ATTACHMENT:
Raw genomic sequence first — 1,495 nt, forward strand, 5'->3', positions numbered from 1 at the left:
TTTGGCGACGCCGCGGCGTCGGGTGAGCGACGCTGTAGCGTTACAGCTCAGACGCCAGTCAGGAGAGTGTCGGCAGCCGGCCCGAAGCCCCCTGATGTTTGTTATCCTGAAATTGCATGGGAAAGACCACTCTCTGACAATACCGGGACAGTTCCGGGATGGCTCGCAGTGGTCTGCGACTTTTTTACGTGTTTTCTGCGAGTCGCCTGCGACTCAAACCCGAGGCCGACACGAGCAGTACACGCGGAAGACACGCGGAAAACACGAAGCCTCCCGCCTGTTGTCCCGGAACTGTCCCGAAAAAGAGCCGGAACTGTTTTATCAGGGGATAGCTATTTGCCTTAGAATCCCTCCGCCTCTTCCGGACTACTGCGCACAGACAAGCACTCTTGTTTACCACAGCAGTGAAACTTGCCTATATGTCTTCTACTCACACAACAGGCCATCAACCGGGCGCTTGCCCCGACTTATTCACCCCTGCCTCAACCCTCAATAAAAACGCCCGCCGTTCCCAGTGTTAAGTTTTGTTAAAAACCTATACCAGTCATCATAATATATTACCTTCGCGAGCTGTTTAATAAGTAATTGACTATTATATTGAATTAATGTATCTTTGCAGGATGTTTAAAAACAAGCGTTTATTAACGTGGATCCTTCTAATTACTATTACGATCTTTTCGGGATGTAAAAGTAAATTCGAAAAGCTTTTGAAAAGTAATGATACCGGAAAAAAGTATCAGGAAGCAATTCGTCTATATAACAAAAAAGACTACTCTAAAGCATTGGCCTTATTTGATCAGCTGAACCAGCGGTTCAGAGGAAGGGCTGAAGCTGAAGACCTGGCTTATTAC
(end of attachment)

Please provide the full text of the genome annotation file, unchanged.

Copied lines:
Raw genomic sequence first — 1,495 nt, forward strand, 5'->3', positions numbered from 1 at the left:
TTTGGCGACGCCGCGGCGTCGGGTGAGCGACGCTGTAGCGTTACAGCTCAGACGCCAGTCAGGAGAGTGTCGGCAGCCGGCCCGAAGCCCCCTGATGTTTGTTATCCTGAAATTGCATGGGAAAGACCACTCTCTGACAATACCGGGACAGTTCCGGGATGGCTCGCAGTGGTCTGCGACTTTTTTACGTGTTTTCTGCGAGTCGCCTGCGACTCAAACCCGAGGCCGACACGAGCAGTACACGCGGAAGACACGCGGAAAACACGAAGCCTCCCGCCTGTTGTCCCGGAACTGTCCCGAAAAAGAGCCGGAACTGTTTTATCAGGGGATAGCTATTTGCCTTAGAATCCCTCCGCCTCTTCCGGACTACTGCGCACAGACAAGCACTCTTGTTTACCACAGCAGTGAAACTTGCCTATATGTCTTCTACTCACACAACAGGCCATCAACCGGGCGCTTGCCCCGACTTATTCACCCCTGCCTCAACCCTCAATAAAAACGCCCGCCGTTCCCAGTGTTAAGTTTTGTTAAAAACCTATACCAGTCATCATAATATATTACCTTCGCGAGCTGTTTAATAAGTAATTGACTATTATATTGAATTAATGTATCTTTGCAGGATGTTTAAAAACAAGCGTTTATTAACGTGGATCCTTCTAATTACTATTACGATCTTTTCGGGATGTAAAAGTAAATTCGAAAAGCTTTTGAAAAGTAATGATACCGGAAAAAAGTATCAGGAAGCAATTCGTCTATATAACAAAAAAGACTACTCTAAAGCATTGGCCTTATTTGATCAGCTGAACCAGCGGTTCAGAGGAAGGGCTGAAGCTGAAGACCTGGCTTATTAC